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I read a couple of bad books this month, (the Bayard, mainly), but the worst book was also one of the best: my friend Nick has been recommending immersive journalist Bill Buford to me for a while, and I finally took the plunge with his ‘Among The Thugs,’ the story of how he became accepted into various football hooligan organisations in the UK during the 1980’s.

This was the time when I was first attending matches in England, and later abroad, and I both recognised the atmosphere of hostility and sectarianism whilst being left open-mouthed at the toxic politics and sheer aggression which I luckily rarely saw first-hand, and which was reported graphically, horrifically and, somehow, poetically, by Buford. A literary ‘This Is England,’ for those who saw and loved/hated the movie/TV show.

Finally, I fell asleep several nights in a row reading the unclassifiable Thunder & Lightning by Lauren Redniss: part art statement, part green manifesto, part science textbook, part myth and legend, part story-telling, all beautiful.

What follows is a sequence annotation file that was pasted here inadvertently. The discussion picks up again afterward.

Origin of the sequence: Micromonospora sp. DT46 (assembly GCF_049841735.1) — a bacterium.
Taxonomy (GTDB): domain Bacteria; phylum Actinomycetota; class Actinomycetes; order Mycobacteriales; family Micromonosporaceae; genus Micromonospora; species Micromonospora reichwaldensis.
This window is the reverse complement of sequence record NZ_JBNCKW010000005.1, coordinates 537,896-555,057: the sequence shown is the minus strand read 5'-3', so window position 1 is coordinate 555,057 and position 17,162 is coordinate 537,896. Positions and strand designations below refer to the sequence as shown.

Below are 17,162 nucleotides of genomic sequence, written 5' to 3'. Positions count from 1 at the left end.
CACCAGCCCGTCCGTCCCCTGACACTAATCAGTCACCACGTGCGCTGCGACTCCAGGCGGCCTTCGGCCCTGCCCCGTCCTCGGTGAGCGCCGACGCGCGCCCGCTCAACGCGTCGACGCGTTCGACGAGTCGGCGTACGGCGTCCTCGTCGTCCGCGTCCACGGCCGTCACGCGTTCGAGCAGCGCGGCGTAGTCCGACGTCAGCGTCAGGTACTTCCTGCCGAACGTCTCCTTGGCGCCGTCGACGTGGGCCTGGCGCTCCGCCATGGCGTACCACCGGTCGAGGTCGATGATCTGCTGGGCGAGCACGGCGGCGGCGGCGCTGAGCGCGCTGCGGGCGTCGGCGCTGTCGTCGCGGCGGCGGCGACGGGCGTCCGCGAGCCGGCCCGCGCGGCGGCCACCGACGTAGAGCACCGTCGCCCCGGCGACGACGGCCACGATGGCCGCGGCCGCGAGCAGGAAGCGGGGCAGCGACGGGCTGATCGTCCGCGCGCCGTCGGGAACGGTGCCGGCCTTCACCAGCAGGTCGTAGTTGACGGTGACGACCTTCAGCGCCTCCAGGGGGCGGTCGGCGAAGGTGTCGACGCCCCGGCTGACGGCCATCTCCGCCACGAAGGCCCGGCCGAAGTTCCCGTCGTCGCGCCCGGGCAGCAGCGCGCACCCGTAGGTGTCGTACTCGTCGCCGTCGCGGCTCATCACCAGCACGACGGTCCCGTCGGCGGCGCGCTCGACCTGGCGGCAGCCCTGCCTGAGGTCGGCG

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Books Bought, February 2017

Lost For Words (Edward St.Aubyn)

Wimbledon Green (Seth)

The Canterbury Tales (Geoffrey Chaucer)

A Load Of Hooey (Bob Odendirk)

One Hundred Apocalypses (Lucy Corin)

Further Joy (John Brandon)

The Annotated Sandman: Vol.I (Neil Gaiman)

The Annotated Sandman: Vol.II (Neil Gaiman)

The Truth Is A Cave In The Black Mountain (Neil Gaiman & Eddie Campbell) x2

The Call Of Cthulhu And Other Weird Stories (H.P.Lovecraft)

McSweeney’s No.28

The Wisdom Of The Myths: how greek mythology can change your life (Luc Ferry)

The Familiar: Vol.4 (Mark Z.Danielewski)

A Literary Tour Of Italy (Tim Parks)

Coming In To Land: selected poems, 1975-2015 (Andrew Motion)

Number 11 (Jonathan Coe)

Beyond Measure: the big impact of small changes (Margaret Heffernan)

A Really Good Day: how microdosing made a mega difference in my mood, my marriage, and my life (Ayelet Waldman)

How To Be Bored (Eva Hoffman)

Norse Mythology (Neil Gaiman) x2

Havana: a subtropical delirium (Mark Kurlansky)

How To Choose a Partner (Susan Quilliam)

American Gods (Neil Gaiman)

On The Origin Of Sports: the early history and original rules of everybody’s favorite games (Gary Belsky & Neil Fine)

Trivium: the classical liberal arts of grammar, logic, & rhetoric (various)

Quadrivium: the four classical liberal arts of number, geometry, music, & cosmology (various)

Sciencia: mathemetics, physics, chemistry, biology, & astronomy for all (various)

Martin Luther King, Jr: the last interview and other conversations

The Mathematics Of Love: patterns, proofs, and the search for the ultimate equation (Hannah Fry)

The Art Of Stillness: the art of going nowhere (Pico Iyer)

The Fireside Grown-Up Guide To The Cat (Joel Morris & Jason Hazeley)